To me, this seemed a very realistic portrayal of what life may have been like for a concentration camp prisoner, and also in the attitude and behaviour of the Nazi characters, who considered the people in the camps as less than human, and often less than animals. This authenticity is to be expected I suppose, considering the author was a German soldier who probably witnessed similar events.
It was not a pleasant read, with graphic descriptions of torture and cruelty. But despite all that, it had a strong impact, ultimately inspiring and it has lingered in my memory long after the final word. 4/5
- Natalie Raynel
I’ve been to Malta – it’s a beautiful island with a long and proud history. I didn’t know that one of the biggest sieges happened there in the 16th century between the knights of St John and the armies of Suleiman Shah. This book is a no holds barred story about the siege and its consequences for the Maltese, the knights and the Muslim hordes.
Brilliantly written, it is both gripping and sometimes traumatic. Tim Willocks does not stint on the description of death and horror. You begin to smell the rotting corpses and understand the shell shock for those living and dying on this small disputed piece of land. The story behind the battles and gore is also well written and I really liked the lead character Mattias.
I might just wait to read the second of this trilogy, ‘The twelve children of Paris’ as I’m just a bit off blood and gore for now. Mr Willocks has a style of writing that is beautiful, funny and prosy. I laughed out loud in some places, his characters really engage you with their trials and tribulations and it brings this time in history to life. This is not a gentle love story, it’s not for the faint hearted, but it a gripping informative read, well written and excellently researched. If you want something just a bit untamed this is the book for you, but don’t say I didn’t warn you.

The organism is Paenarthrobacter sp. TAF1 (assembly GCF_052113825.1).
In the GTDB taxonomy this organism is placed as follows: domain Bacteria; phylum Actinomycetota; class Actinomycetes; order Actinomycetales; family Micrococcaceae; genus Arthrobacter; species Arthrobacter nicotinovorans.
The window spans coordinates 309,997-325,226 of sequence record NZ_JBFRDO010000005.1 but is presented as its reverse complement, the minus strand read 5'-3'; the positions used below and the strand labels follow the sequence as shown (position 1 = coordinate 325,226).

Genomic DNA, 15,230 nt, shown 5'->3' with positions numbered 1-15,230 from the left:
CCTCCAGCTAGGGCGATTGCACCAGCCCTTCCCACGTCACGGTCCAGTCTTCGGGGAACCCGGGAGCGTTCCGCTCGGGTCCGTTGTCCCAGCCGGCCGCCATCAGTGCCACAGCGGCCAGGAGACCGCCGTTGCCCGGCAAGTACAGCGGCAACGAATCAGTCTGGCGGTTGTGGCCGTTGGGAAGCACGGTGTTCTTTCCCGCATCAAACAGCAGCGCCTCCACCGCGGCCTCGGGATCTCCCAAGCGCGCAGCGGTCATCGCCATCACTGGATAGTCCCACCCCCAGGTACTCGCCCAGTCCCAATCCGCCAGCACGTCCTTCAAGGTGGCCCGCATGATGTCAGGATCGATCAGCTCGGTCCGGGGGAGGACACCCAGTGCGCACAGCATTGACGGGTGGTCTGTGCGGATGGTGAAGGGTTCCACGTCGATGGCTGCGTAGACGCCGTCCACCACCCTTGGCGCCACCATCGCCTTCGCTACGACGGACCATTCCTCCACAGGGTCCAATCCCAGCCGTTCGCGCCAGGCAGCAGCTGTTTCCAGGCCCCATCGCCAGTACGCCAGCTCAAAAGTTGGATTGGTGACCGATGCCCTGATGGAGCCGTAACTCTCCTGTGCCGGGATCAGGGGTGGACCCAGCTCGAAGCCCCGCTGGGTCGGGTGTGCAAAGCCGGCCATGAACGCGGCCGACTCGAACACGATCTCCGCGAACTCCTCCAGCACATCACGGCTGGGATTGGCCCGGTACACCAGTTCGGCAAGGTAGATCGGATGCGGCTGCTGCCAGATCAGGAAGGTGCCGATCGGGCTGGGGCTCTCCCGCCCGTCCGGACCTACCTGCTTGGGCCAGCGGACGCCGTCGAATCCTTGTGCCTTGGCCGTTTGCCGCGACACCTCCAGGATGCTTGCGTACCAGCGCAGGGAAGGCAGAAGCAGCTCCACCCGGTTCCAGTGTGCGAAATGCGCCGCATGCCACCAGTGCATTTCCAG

Until next time.
When I was younger I loved watching Harold Lloyd black and white films. They were gentle comedies where the hero got into a selection of scrapes through no fault of his own, a misstep, a wrong turn and life threw a curve ball. That’s how I felt when I read this French best-seller book and I read it very quickly, as it’s an easy, fun read.
The Fakir in question embarks on a series of adventures after landing in Paris to buy a bed of nails from Ikea. Now, I’ve been to Ikea, I’ve eaten their Swedish meatballs and wondered through the hypnotic layout as I grabbed things I’ll never need just because, but I never saw a bed of nails for sale. Maybe they don’t do so well in the UK?
The Fakir’s adventures are outlandish, improbable and sometimes silly but they cover a topic that is very real and let you watch this man as he evolves and has a series of electric shocks to his heart through others good deeds. It’s a happy ever after story with a smile for you at the end and the journey to the last page is enjoyable and light hearted. I did feel that I might have missed a few pages, there seems to be a big jump in the last chapter but by the time our hero has flown across half the Mediterranean in a hot air balloon and ended up in Libya, I had suspended all belief anyway so I will forgive the author if he too ran out of puff.
I found this book via another review and was very glad I did. I hope you enjoy it too. Until next time. – Corinna